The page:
Titer Tests for Dogs
Leslie Sinclair, DVM explains how to avoid unnecessary dog vaccinations.
Leslie Sinclair, DVM
Q. What is a vaccine titer test, and should I have one done on my dog before she is vaccinated?
Leslie Sinclair, DVM says: As we learn more about how a dogs immune system responds to vaccination, were realizing that some dogs do not need to be vaccinated against every common disease every year and that unnecessary vaccines can even be harmful. Antibodies are protective proteins in a dogs body that recognize and respond to infection. A titer test detects the amount of antibodies your dog has to a particular disease, so it has been proposed as a method of determining whether a dog really needs to be vaccinated against that disease. There is a great deal of controversy about the use of this test, however, because the results are not always conclusive. It is possible for some dogs to have titer test results that indicate they are protected from a particular disease when in fact they are not. And some dogs tests suggest no protection, when in fact their immune system is capable of warding off the disease. Performing a vaccine titer test is also much more costly than simply vaccinating the dog.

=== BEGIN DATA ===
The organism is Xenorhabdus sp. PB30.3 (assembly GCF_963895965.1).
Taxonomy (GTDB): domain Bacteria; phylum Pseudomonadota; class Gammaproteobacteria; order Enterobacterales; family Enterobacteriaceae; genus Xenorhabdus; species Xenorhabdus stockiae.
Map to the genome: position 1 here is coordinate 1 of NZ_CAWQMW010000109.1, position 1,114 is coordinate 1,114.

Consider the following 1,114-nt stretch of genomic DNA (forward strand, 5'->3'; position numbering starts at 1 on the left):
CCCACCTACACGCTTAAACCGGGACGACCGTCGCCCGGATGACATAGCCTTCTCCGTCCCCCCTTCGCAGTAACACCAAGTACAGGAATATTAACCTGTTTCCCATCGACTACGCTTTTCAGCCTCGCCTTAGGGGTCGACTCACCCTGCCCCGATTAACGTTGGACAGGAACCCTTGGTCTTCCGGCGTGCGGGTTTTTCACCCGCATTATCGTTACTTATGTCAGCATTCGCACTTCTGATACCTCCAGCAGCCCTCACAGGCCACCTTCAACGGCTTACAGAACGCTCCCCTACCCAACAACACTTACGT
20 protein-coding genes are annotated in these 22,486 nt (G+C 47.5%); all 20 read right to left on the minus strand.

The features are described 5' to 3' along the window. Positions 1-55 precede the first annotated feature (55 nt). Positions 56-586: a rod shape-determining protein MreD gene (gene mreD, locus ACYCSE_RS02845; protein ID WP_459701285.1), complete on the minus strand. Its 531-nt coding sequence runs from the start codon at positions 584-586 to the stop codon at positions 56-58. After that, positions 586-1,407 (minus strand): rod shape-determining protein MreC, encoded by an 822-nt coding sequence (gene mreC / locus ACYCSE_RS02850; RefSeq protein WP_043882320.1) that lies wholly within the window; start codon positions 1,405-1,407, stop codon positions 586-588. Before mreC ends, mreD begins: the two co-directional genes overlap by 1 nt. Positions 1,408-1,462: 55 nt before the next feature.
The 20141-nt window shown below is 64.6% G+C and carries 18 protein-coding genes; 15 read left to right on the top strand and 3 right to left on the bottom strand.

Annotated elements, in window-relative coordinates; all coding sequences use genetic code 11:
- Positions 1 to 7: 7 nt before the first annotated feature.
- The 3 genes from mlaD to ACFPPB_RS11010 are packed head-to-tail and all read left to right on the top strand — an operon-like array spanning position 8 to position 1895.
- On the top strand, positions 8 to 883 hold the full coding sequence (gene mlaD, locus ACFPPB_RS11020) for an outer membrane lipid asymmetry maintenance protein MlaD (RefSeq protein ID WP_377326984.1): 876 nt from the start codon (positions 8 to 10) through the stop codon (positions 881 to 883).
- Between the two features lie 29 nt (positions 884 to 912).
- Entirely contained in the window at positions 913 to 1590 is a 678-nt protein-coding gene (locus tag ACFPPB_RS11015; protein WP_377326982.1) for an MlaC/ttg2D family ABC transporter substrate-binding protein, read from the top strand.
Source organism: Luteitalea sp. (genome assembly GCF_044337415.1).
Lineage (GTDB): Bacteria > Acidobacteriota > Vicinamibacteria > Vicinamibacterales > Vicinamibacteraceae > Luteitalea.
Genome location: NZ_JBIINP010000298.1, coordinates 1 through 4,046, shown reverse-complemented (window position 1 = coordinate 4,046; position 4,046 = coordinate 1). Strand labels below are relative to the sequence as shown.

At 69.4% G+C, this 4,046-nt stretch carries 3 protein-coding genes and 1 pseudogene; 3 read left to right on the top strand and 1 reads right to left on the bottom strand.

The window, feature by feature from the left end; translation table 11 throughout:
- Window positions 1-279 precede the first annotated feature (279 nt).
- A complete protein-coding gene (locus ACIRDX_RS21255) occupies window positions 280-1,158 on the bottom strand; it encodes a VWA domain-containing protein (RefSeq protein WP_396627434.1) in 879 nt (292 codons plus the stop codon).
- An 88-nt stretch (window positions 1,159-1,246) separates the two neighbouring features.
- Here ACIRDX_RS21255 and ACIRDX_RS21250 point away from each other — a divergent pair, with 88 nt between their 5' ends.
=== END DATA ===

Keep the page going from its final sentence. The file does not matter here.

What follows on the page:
In the near future, vaccine titer tests may become the norm for evaluating a dogs immunity against disease, but many questions still need to be answered. For now, these tests can help you and your veterinarian make informed decisions about your dogs need for vaccination against specific diseases, but you need to consider other factors, such as your dogs age, vaccination history, exposure to other dogs, and general health.
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Reprinted from Ask the Vet About Dogs, by Leslie Sincliar, DVM © 2003. Permission granted by BowTie Press.
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